Since our vacation is still 6 ½ months away, the Disney website is the next-best-thing after physically stepping onto Disney property. The graphics and sound bites of the endless web pages are classically Disney. And because a great amount of the website is interactive, it is uniquely able to give one an immersive experience that allows an exit from immediate surroundings and entrance into the utopian albeit virtual Disney one.
DD4 insists that we investigate the Disney preschool realm. But DD8 suggests that we find something mature enough to amuse her. DS6 remains neutral since he tends to find amusement in both simple and complex content while I remain happy as long as what we do is Disney related. In an attempt to satisfy all requests, we collectively decide to watch an interactive video from “Can You Teach My Alligator Manners?” All of us gather in front of the computer screen and get ready to enjoy this adorable and instructional featurette.
Like the many other times we have watched this short show, we listen to the introductory song where Mikey explains that he has an ill-behaved alligator for a friend. If he has any hope of keeping Al, the alligator, as a pet, he must teach this reptile some manners so that Mikey’s mother can find the silly creature tolerable.
We watch on. This time Mikey finds himself in quite a predicament at a movie theatre. The film is rolling; the audience is taken in, but Al is making everyone irritable with his continuous mumbling, grunting and calling-out to the characters of the big screen. Mikey’s mom gives Mikey a disapproving glare, clearly communicating that he must get his alligator under control. Mikey, in desperation, then turns to us and implores, “Can you teach my alligator manners?”
Normally, I am eager to participate with my children when we view Mikey’s interactive segments. It is a pleasure to lend a helping hand to someone in need. Plus, there is always the bonus of personal life-lessons learned in the process. And after all, sometimes it actually does take a community to raise an alligator. But for some reason, today I do not quite hold that communal sentiment. Something seems a little off with Mikey’s immediate plea for assistance before attempting to handle the problem on his own.
Nevertheless, I oblige Mikey and respond (along with my children) that, indeed, we must select the orange square that instructs Al to remain quiet in the theatre so others can enjoy the film. We are successful in our endeavor. Al grasps the concept and adjusts his behavior accordingly. Yet, I can’t help but still feel a little bitter about being asked to manage a task that clearly belonged to Mikey.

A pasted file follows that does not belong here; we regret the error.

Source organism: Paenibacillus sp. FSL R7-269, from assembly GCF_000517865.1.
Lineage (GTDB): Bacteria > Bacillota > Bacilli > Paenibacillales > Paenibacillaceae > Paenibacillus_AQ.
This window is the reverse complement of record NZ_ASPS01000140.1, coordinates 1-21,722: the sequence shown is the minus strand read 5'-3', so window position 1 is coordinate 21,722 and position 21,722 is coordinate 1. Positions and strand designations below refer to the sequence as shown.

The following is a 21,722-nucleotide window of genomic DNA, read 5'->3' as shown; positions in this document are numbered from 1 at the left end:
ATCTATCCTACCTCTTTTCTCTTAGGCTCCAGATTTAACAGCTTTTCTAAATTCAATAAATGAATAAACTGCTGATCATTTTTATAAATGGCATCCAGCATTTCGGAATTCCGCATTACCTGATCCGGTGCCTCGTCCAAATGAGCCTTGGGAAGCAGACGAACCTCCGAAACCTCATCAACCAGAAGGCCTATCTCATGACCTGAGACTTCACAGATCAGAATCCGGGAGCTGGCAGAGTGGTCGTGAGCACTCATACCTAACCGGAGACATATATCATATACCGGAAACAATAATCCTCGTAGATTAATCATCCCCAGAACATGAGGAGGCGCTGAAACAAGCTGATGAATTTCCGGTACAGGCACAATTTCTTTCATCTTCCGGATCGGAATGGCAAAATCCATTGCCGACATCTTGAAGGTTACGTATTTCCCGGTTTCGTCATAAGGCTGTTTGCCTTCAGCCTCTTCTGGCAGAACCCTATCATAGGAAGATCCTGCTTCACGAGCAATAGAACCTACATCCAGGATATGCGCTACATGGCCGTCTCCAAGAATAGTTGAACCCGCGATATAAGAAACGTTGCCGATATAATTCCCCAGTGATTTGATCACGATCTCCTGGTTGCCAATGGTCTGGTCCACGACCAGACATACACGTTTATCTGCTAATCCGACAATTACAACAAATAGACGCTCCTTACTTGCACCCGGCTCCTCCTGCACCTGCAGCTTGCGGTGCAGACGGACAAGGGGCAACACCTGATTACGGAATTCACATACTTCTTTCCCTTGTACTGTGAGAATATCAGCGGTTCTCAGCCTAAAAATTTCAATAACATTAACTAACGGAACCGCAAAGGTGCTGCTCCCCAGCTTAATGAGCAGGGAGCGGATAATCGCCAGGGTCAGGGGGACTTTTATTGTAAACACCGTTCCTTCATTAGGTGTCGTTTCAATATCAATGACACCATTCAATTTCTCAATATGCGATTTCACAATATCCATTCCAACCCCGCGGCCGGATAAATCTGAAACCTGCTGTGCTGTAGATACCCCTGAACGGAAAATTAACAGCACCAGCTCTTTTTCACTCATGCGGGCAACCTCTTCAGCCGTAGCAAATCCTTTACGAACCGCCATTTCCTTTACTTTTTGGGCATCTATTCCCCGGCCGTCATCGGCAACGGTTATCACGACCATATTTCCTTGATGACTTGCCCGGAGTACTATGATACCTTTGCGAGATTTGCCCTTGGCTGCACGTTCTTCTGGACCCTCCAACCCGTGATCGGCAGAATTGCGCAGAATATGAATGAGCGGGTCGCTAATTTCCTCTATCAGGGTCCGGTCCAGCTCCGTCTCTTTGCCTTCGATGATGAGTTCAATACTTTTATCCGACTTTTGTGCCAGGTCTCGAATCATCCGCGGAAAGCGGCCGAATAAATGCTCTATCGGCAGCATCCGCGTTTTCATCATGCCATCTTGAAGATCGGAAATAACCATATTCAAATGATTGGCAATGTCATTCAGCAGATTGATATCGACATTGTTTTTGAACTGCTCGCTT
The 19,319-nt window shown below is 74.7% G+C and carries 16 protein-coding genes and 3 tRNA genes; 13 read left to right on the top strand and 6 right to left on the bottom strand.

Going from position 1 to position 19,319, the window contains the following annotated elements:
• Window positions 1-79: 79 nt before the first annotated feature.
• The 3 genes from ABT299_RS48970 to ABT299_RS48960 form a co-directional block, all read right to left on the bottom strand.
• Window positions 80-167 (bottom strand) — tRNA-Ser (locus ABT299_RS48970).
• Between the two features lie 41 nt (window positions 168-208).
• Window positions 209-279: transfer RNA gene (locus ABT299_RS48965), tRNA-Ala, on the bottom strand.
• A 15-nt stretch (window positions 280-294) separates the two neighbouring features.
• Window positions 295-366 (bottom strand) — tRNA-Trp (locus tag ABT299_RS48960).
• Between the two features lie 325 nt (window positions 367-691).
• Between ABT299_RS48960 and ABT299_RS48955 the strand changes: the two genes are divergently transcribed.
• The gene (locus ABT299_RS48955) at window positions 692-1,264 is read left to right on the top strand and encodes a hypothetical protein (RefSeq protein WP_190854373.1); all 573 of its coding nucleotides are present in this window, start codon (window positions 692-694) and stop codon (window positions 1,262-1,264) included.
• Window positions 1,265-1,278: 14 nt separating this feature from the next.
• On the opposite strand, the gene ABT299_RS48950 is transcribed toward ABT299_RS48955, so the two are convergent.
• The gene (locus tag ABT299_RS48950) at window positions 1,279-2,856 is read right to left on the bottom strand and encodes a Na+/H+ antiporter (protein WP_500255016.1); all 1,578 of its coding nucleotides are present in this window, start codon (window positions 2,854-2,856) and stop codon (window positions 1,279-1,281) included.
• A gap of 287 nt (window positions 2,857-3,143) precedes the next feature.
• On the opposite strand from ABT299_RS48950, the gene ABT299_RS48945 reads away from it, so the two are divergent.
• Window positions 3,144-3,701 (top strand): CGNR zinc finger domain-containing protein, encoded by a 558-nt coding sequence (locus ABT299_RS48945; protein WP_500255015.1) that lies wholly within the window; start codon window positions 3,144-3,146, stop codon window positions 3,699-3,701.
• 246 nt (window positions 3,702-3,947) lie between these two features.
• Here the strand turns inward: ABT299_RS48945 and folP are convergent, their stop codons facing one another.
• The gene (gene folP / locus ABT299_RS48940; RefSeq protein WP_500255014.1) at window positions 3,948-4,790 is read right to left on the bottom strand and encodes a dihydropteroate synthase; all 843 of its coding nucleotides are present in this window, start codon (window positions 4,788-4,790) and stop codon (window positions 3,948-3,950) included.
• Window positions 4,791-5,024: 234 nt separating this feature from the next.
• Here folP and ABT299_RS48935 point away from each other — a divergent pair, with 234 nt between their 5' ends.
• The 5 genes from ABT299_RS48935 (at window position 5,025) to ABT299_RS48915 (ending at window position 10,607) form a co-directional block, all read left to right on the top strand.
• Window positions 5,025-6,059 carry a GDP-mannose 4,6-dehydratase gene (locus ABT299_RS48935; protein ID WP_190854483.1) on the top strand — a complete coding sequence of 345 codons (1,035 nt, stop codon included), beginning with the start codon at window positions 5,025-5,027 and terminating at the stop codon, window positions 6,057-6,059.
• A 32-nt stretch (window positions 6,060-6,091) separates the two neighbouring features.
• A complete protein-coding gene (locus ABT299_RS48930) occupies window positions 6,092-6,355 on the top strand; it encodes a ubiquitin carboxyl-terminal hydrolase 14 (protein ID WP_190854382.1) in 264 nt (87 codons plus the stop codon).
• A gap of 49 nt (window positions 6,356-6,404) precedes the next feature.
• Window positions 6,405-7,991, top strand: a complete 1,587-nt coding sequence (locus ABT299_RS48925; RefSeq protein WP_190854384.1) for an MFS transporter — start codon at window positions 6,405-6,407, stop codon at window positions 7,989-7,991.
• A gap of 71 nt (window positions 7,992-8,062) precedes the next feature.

When Al and Mikey’s movie experience is over, they prepare to leave the theatre. We then see that Al has made a disgusting mess around his seat. Wrappers and stray pieces of popcorn abound, and he is about to toss his half-full cup of soda on the floor. Mom is ticked-off, and Mikey is overwhelmed with the task that is before him. But rather than pushing up his sleeves and getting to work, Mikey immediately cries out to us for help and expects us to show his alligator the proper way to act. The frustration bubbles up inside of me.
Mikey is “passing the buck!” He has joined the ranks of parents who expect the school system to discipline their children. He has come alongside the guardians who pawn off moral instruction to institutions like churches or other benevolent non-profit organizations. Mikey now resembles Corporate America who looks to the “establishment” for provision or a “bail-out” of some kind as well as the apathetic politicians who avoid the personal responsibility of their elected positions. This mentality is pushing my buttons.
This is Mikey’s mom. This is Mikey’s alligator. This is Mikey’s problem. Why should others be expected to manage this affair while Mikey takes a back-seat on the matter? We don’t reap the benefits of having a pet alligator when all the work is done. Mikey does. In addition, it isn’t right that the community should suffer the consequences of an ill-behaved reptile when Mikey shirks his personal duty. The responsibilities of training this animal were given to Mikey when he desired to pursue pet ownership, not to the rest of us. Therefore—with all this in mind--I conclude Mikey should take some more initiative and try to teach his alligator manners on his own.